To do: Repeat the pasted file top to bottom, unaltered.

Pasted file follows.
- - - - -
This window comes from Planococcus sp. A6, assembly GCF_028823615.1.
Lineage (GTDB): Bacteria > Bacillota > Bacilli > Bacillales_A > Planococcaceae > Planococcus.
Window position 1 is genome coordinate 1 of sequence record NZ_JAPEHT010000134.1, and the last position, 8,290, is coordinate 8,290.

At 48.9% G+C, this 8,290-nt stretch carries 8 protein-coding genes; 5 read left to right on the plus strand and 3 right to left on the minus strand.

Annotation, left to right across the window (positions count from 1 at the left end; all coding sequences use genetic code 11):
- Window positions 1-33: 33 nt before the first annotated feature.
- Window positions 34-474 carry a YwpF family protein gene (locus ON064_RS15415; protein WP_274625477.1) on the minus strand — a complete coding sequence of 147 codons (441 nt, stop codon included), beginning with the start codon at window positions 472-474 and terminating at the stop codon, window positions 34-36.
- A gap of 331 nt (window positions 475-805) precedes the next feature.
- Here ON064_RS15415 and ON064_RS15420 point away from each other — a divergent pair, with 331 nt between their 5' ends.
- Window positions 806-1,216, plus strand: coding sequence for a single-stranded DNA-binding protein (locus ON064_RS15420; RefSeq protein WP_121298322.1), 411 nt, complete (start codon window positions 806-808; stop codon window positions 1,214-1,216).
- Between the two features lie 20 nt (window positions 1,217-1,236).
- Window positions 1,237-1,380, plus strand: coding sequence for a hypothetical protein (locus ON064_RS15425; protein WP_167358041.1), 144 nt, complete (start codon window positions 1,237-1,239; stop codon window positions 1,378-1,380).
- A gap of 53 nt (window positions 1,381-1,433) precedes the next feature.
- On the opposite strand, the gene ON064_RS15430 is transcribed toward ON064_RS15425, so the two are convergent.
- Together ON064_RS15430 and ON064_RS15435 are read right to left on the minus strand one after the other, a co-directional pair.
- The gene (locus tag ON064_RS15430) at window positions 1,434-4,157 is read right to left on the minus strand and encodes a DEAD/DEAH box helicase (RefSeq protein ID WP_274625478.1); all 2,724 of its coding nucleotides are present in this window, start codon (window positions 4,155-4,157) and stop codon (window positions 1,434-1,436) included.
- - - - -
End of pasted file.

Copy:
This window comes from Planococcus sp. A6, assembly GCF_028823615.1.
Lineage (GTDB): Bacteria > Bacillota > Bacilli > Bacillales_A > Planococcaceae > Planococcus.
Window position 1 is genome coordinate 1 of sequence record NZ_JAPEHT010000134.1, and the last position, 8,290, is coordinate 8,290.

At 48.9% G+C, this 8,290-nt stretch carries 8 protein-coding genes; 5 read left to right on the plus strand and 3 right to left on the minus strand.

Annotation, left to right across the window (positions count from 1 at the left end; all coding sequences use genetic code 11):
- Window positions 1-33: 33 nt before the first annotated feature.
- Window positions 34-474 carry a YwpF family protein gene (locus ON064_RS15415; protein WP_274625477.1) on the minus strand — a complete coding sequence of 147 codons (441 nt, stop codon included), beginning with the start codon at window positions 472-474 and terminating at the stop codon, window positions 34-36.
- A gap of 331 nt (window positions 475-805) precedes the next feature.
- Here ON064_RS15415 and ON064_RS15420 point away from each other — a divergent pair, with 331 nt between their 5' ends.
- Window positions 806-1,216, plus strand: coding sequence for a single-stranded DNA-binding protein (locus ON064_RS15420; RefSeq protein WP_121298322.1), 411 nt, complete (start codon window positions 806-808; stop codon window positions 1,214-1,216).
- Between the two features lie 20 nt (window positions 1,217-1,236).
- Window positions 1,237-1,380, plus strand: coding sequence for a hypothetical protein (locus ON064_RS15425; protein WP_167358041.1), 144 nt, complete (start codon window positions 1,237-1,239; stop codon window positions 1,378-1,380).
- A gap of 53 nt (window positions 1,381-1,433) precedes the next feature.
- On the opposite strand, the gene ON064_RS15430 is transcribed toward ON064_RS15425, so the two are convergent.
- Together ON064_RS15430 and ON064_RS15435 are read right to left on the minus strand one after the other, a co-directional pair.
- The gene (locus tag ON064_RS15430) at window positions 1,434-4,157 is read right to left on the minus strand and encodes a DEAD/DEAH box helicase (RefSeq protein ID WP_274625478.1); all 2,724 of its coding nucleotides are present in this window, start codon (window positions 4,155-4,157) and stop codon (window positions 1,434-1,436) included.